I read only a very few picture books in March, but as I’ve promised short reviews for all of the picture books that I do read:
Too Hot to Hug! by Steve Smallman and illustrated by Cee Biscoe. Sandy Creek-Sterling, 2013. First published 2010. Intended audience: Ages 3-5.
This is a book that I first spotted in a clearance bin at Barnes & Noble. That store sold out of its copies of the book before I brought one up to a register. When on vacation I discovered it accidentally in the bargain section of another Barnes & Noble, I snatched a copy and brought it to the register right away, even though it wasn’t clearance priced. I admit that I judged its worth almost solely on its cover when considering its purchase. Cee Biscoe’s illustrations are whimsically adorable. I’m intrigued by what the illustrations here do for the story. Biscoe’s illustrations evoke a more modern setting than I would have, I think, otherwise pictured for this text, and I like that. It introduces the idea of dragons still existing the wilds of the world. The more modern setting paired with the family’s desperate need for firewood that must be collected by young boys in a snowstorm suggests to me too a family of a lower socioeconomic bracket, though for that, they do not seem to be terribly ill off given the several books that the family reads throughout the story or the toast rack that seems such a frivolity to me in any socioeconomic bracket, though they seem to live without electricity, possess only a few clothes, and wash in a metal tub. The text by Smallman is delightful enough too with some wonderful similes that offer a sense of place and character to the text and many an onomatopoeia. His text tells of a young dragon scared of the water, who learns that the water is not only innocuous but that by bathing he is made more lovable to the family that adopts him and cannot stand the touch of his unwashed and too hot flesh. There may be a lesson there for the child unwilling to take a bath or afraid to learn to swim. More likely, though, the child will relate better to Ryan, the young boy who finds the dragon’s egg and brings it home. The dragon, Crumpet, is not particularly anthropomorphized, being given more the qualities of a dog than a human. Ryan’s is a story of wanting to keep a troublesome pet and discovering some way to make that pet more palatable to his family. That may be a relatable tale too, though one that I personally and thankfully have not experienced.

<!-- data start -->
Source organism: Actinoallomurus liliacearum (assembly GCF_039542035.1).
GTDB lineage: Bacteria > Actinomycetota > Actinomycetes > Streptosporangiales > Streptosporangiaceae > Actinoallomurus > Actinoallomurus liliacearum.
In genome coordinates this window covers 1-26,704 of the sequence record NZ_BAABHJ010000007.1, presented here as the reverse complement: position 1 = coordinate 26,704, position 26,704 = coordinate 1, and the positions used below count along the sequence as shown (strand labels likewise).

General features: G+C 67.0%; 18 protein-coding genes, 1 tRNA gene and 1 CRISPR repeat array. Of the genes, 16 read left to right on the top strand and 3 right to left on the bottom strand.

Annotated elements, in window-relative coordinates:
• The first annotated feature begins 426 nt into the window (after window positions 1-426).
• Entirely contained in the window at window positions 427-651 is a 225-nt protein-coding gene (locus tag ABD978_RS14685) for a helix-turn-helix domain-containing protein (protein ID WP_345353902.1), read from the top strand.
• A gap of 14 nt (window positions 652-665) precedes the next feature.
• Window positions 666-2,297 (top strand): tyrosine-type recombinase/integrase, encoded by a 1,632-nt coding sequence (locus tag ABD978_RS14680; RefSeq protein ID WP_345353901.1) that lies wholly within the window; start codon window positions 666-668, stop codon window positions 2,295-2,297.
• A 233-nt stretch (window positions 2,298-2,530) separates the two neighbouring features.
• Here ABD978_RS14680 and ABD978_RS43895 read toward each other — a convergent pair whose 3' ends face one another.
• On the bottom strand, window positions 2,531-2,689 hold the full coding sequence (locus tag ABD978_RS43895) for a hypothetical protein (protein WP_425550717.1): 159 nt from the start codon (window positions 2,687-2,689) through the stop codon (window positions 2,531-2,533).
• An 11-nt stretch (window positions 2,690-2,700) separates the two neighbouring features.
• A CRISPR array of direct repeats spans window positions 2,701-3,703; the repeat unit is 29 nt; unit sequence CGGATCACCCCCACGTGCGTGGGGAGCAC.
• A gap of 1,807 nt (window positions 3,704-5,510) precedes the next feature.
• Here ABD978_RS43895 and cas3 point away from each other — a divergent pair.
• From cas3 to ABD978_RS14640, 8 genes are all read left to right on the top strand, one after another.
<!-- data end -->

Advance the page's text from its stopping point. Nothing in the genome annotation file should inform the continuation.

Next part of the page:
The Pigeon Needs a Bath! by Mo Willems. Hyperion-Disney, 2014. Intended audience: Ages 3-5.
This is the latest of the Pigeon books by Mo Willems. I had the chance to read this and several of the other Pigeon books that I’ve already reviewed here to a group of children for a story hour. Willems books are wonderful to read aloud, the dialogue that composes the stories being wonderfully expressive and between it and the illustrations the tone and inflections that Willems desires being wonderfully clear. Being unable yet to give distinct voices to each character, I find myself still adding the occasional dialogue tag or description of the characters’ actions that doesn’t appear in the text. Willems’ books are interesting in that, through those additions, the books could easily be tailored to the audience and situation. I love Willems books for the accuracy of his characters’ voices, mimicking lines and tones that I’ve heard from children on many occasions before. The Pigeon Needs a Bath! is not excluded from this praise. Pigeon doesn’t wasn’t to bathe. He doesn’t believe that he needs to. In talking with a parent after the story hour, we discussed the intended age for the books, which does tend towards the elder level of picture book readers. These books are marketed for ages 3-5 (I would actually argue that this like Elephant and Piggie ought to be marketed for ages 4-8) and appeal strongly to the parents. The Pigeon and Willems don’t apologize for an occasional large and nuanced word. I cannot remember what word was the trigger for that particular comment. It might have been “considered;” it might have been “coincidental;” then there are phrases like “That is a matter of opinion.”